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The celebrity-endorsed program has made national news for its efficacy and scalability, needed now more than ever.

When Audible isn’t delivering the best audiobooks and podcasts straight to your ears or reinvigorating American cities (see How Audible is Helping Revive Newark), they’re busy feeding Newark. In response to COVID-19, the tech giant has teamed up with celebrated chef Marcus Samuelsson to launch Newark Working Kitchens, a program that provides food to those in need and supports Newark’s restaurants and small-business economy.

The premise of Newark Working Kitchens is as simple as it is revolutionary. With the help of their sponsors (an impressive list that includes TD Bank, PSEG, Thrive Global, City of Newark, World Central Kitchen and even actor Michael B. Jordan, who donated an undisclosed amount to the project, according to Bloomberg) Audible pays local restaurants to cook nutritious meals for low-income seniors and the unhoused community. Since its launch in March, Newark Working Kitchens has delivered over 685,000 meals and kept 24 local restaurants afloat.

That equals 685,000 full bellies and countless employees and vendors financially secure. For many operators, Newark Working Kitchens was an unexpected – and much needed – lifeline. Kai Campbell, owner of The Walla, was about to close his doors when he got the call. He was able to keep his business open and rehire seven members of staff almost immediately.

On the Newark Working Kitchens website, Kai says, “My wrists are sore, my hands are chafed because my knife skills are improving again. So, that’s sort of like the city, we’re sharpening our knives again so that when this comes out, we’re going to be able to dice anything. None of it would have been possible without the help, support, guidance, and initiative undertaken by Newark Working Kitchens.”

While part of its brilliance is it’s scalability – similar organizations would thrive in any city – Newark Working Kitchens is especially necessary in Newark. The city has been marked by decades of inequality and poverty. The loss of the restaurant industry would be devastating to the city, which was already one of the hardest hit by the Covid-19 pandemic.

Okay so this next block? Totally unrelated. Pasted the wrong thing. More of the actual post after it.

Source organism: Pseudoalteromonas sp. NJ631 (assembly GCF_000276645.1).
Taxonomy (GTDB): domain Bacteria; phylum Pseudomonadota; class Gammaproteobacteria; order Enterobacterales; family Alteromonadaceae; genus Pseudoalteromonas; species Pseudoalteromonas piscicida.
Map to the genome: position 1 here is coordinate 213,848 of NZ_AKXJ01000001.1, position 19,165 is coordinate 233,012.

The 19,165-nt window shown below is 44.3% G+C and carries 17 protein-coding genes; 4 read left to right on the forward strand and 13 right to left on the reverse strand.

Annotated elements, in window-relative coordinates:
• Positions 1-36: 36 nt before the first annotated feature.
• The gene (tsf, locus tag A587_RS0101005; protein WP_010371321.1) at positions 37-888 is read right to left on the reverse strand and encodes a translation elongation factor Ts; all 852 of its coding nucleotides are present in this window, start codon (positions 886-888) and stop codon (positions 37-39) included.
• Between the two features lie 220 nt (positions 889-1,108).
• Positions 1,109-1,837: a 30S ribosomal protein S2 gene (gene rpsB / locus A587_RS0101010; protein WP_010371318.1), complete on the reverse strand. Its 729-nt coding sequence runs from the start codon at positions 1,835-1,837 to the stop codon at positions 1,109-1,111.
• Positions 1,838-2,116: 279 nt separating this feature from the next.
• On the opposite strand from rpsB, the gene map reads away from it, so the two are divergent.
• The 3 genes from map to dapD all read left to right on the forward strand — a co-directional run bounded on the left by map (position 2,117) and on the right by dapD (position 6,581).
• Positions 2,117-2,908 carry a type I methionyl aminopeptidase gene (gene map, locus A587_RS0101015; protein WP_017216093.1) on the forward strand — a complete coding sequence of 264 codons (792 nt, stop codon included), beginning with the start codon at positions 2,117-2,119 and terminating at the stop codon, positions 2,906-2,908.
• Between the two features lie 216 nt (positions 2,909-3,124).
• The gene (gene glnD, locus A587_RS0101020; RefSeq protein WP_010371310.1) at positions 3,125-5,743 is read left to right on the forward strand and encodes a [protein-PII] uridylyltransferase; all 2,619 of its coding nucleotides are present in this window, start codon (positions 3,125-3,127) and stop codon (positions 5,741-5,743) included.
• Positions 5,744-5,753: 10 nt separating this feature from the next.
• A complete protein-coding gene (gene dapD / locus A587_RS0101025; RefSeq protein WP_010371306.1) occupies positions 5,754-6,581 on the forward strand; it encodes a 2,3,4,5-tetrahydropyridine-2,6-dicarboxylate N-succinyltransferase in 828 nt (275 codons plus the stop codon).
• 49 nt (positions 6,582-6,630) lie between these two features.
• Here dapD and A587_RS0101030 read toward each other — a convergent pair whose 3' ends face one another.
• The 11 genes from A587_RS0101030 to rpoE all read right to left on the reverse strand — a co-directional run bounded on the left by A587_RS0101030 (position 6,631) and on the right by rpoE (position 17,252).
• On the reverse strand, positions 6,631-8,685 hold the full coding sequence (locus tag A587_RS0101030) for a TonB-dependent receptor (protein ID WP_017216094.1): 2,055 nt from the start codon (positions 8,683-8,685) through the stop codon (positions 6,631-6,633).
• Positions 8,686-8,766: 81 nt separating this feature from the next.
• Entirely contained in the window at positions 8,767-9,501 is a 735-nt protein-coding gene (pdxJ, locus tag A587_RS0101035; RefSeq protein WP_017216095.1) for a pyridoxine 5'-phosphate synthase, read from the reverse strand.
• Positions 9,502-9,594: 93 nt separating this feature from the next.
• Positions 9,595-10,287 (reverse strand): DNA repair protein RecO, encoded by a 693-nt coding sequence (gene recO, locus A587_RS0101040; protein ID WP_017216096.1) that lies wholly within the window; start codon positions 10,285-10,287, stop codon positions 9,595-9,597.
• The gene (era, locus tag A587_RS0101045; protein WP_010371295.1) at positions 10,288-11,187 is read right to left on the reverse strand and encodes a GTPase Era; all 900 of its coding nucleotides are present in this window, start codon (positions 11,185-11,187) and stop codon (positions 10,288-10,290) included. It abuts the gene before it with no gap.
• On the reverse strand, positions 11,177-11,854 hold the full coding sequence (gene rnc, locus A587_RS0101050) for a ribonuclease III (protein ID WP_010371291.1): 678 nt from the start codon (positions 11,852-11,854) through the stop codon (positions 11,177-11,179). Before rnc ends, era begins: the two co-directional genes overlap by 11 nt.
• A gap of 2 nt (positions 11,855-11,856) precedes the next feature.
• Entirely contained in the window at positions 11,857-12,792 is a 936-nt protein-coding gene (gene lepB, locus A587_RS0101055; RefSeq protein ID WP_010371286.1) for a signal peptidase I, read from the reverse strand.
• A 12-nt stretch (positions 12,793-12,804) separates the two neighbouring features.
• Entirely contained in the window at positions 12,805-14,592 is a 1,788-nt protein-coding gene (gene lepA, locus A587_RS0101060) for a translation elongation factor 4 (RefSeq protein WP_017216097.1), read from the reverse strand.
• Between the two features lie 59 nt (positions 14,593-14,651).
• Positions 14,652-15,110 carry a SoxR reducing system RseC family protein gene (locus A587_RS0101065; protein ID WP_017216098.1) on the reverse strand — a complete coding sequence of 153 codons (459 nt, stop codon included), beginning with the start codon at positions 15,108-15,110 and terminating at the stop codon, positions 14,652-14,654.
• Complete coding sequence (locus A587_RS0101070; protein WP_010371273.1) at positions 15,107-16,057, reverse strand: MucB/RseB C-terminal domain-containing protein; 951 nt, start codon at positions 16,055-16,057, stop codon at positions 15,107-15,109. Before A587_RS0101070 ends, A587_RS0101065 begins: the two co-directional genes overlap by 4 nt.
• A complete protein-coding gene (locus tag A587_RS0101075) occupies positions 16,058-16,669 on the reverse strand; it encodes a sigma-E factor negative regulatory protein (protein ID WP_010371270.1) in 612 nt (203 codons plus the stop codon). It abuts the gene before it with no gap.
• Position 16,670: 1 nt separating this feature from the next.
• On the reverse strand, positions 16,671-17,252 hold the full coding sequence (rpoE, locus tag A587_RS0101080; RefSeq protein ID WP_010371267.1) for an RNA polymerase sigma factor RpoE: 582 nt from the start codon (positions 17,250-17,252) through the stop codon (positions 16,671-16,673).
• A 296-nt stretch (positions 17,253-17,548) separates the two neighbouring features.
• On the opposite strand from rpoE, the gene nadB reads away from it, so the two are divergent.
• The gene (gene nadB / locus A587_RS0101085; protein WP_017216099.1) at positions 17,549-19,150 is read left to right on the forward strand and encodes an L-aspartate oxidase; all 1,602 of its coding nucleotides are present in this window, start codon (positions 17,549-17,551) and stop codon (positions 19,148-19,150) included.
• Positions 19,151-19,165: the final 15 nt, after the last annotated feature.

So really, it’s not just philanthropy – it’s also good business. In an interview with NJ Spotlight, Audible founder Don Katz explains how saving the small business economy – like restaurants – keeps larger corporations interested in planting their roots in cities like Newark, which in turn leads to economic growth and stability for the community at large. It’s part of Audible’s urban revival efforts, which you can read more about here [link to “How Audible is Helping Revive Newark”]. The program has been so successful, it’s been covered in national news outlets like CNN, Today, Food & Wine, Bloomberg and Fast Company, each one praising Newark Working Kitchens business model, and encouraging other cities to adopt something similar.

Even former Newark mayor (and presidential hopeful) Cory Booker believes in the project. Senator Booker said, “This effort has created a successful model to support the tremendous comeback our city is currently undertaking, and I hope to see this effort scaled in New Jersey and nationwide as a way to continue combatting this pandemic’s health and economic devastation.”

Keep an eye out on Newark Working Kitchens as they continue to help Newark and New Jersey over the coming months. If you’d like to support their work, you can donate through their website here.

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